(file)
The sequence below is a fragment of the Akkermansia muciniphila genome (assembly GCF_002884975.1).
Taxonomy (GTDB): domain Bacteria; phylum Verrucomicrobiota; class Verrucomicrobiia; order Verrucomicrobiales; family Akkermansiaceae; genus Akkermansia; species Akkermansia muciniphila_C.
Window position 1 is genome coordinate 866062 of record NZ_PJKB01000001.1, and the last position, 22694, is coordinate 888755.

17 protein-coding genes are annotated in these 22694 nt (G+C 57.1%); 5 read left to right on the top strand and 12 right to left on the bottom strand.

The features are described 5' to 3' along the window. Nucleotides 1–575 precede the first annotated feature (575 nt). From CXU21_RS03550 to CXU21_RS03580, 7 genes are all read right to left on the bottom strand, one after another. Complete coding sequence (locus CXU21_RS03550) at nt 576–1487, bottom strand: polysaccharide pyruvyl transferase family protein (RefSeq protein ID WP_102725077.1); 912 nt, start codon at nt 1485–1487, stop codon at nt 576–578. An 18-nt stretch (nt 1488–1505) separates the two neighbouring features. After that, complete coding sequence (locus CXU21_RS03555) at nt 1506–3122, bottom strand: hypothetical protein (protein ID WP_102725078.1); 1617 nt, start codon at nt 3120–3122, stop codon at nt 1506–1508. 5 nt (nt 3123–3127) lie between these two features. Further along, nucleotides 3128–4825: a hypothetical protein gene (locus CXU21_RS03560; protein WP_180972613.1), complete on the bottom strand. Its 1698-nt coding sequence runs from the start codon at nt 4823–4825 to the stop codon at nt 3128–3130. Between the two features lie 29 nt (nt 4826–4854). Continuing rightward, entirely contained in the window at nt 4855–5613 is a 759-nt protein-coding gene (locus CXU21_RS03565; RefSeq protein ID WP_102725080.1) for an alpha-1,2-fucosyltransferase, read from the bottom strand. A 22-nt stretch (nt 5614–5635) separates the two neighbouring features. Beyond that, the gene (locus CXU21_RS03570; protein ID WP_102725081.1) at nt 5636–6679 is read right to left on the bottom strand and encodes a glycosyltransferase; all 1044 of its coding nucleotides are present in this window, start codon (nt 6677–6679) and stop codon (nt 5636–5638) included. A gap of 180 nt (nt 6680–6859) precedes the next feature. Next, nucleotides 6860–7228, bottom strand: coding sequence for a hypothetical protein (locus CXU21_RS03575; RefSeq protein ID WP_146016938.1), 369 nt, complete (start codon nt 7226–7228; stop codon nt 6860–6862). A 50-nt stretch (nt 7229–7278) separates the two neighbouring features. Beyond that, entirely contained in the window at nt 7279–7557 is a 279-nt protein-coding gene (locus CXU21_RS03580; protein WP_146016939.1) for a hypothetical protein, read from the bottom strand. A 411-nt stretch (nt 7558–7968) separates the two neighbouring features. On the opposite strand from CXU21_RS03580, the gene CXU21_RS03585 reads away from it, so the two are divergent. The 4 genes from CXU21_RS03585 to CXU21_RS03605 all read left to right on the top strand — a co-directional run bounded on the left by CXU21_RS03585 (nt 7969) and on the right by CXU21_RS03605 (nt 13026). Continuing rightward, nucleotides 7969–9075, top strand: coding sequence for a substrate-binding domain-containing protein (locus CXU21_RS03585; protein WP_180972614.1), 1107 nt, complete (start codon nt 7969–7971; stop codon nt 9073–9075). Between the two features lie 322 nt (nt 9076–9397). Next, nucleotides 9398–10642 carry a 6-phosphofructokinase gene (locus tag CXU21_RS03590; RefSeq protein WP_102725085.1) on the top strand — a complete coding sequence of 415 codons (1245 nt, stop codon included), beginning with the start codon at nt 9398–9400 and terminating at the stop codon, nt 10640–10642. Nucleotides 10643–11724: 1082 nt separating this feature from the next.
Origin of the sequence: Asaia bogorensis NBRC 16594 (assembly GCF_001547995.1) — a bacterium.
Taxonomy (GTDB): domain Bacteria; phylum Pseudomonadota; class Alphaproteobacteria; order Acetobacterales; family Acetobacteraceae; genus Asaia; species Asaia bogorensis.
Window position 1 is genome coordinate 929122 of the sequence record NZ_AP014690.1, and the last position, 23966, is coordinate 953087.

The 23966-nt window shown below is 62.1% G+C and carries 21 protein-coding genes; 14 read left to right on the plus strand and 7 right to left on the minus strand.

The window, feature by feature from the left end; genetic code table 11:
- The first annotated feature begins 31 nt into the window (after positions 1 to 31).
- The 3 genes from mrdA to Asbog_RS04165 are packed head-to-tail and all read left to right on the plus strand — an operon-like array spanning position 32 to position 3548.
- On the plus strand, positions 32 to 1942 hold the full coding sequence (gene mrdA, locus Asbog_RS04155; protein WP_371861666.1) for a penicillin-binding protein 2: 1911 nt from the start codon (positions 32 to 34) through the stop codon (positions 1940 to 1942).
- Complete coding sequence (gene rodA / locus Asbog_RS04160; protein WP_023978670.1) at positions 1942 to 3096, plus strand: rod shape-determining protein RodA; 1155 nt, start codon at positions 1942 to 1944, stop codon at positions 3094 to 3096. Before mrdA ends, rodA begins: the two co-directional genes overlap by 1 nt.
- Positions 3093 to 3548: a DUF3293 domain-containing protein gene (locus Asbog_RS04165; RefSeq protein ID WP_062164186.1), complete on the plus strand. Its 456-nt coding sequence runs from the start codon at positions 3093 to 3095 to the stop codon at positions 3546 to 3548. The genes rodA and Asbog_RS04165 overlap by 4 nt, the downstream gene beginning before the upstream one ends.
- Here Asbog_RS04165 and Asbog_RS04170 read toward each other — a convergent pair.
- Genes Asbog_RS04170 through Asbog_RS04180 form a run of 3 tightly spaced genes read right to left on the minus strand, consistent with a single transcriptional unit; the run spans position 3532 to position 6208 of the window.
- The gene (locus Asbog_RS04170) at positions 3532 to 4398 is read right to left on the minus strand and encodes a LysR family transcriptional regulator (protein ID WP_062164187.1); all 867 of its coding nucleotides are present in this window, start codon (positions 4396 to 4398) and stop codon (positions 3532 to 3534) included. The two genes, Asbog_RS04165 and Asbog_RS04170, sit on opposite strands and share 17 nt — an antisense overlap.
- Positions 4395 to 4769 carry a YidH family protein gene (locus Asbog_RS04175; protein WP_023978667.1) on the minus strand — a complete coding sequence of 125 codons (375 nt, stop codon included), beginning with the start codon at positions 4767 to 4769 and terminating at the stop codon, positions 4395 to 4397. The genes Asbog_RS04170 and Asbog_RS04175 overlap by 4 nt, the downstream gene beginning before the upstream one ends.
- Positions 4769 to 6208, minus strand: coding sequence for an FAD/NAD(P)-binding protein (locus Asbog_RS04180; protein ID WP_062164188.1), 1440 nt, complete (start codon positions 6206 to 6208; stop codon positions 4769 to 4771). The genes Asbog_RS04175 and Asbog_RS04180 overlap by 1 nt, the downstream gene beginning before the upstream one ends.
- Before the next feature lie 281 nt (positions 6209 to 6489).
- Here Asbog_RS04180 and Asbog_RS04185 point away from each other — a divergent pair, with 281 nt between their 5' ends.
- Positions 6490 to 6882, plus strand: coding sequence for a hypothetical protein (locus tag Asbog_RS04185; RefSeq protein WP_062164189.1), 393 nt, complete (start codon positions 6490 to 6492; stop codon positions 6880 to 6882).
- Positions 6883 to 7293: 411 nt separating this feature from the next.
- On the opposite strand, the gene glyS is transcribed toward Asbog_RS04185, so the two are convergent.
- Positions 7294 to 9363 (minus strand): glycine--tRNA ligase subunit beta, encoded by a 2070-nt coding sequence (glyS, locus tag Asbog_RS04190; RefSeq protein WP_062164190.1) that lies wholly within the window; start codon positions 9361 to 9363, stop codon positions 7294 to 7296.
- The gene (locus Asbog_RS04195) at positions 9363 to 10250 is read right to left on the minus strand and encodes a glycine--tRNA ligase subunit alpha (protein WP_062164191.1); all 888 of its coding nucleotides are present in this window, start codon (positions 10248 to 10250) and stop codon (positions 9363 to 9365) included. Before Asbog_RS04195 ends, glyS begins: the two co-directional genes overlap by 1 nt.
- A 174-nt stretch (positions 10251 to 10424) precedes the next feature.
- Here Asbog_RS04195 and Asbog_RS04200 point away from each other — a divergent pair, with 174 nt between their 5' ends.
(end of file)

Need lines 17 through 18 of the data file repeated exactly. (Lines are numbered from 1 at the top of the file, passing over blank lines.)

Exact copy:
- Genes Asbog_RS04170 through Asbog_RS04180 form a run of 3 tightly spaced genes read right to left on the minus strand, consistent with a single transcriptional unit; the run spans position 3532 to position 6208 of the window.
- The gene (locus Asbog_RS04170) at positions 3532 to 4398 is read right to left on the minus strand and encodes a LysR family transcriptional regulator (protein ID WP_062164187.1); all 867 of its coding nucleotides are present in this window, start codon (positions 4396 to 4398) and stop codon (positions 3532 to 3534) included. The two genes, Asbog_RS04165 and Asbog_RS04170, sit on opposite strands and share 17 nt — an antisense overlap.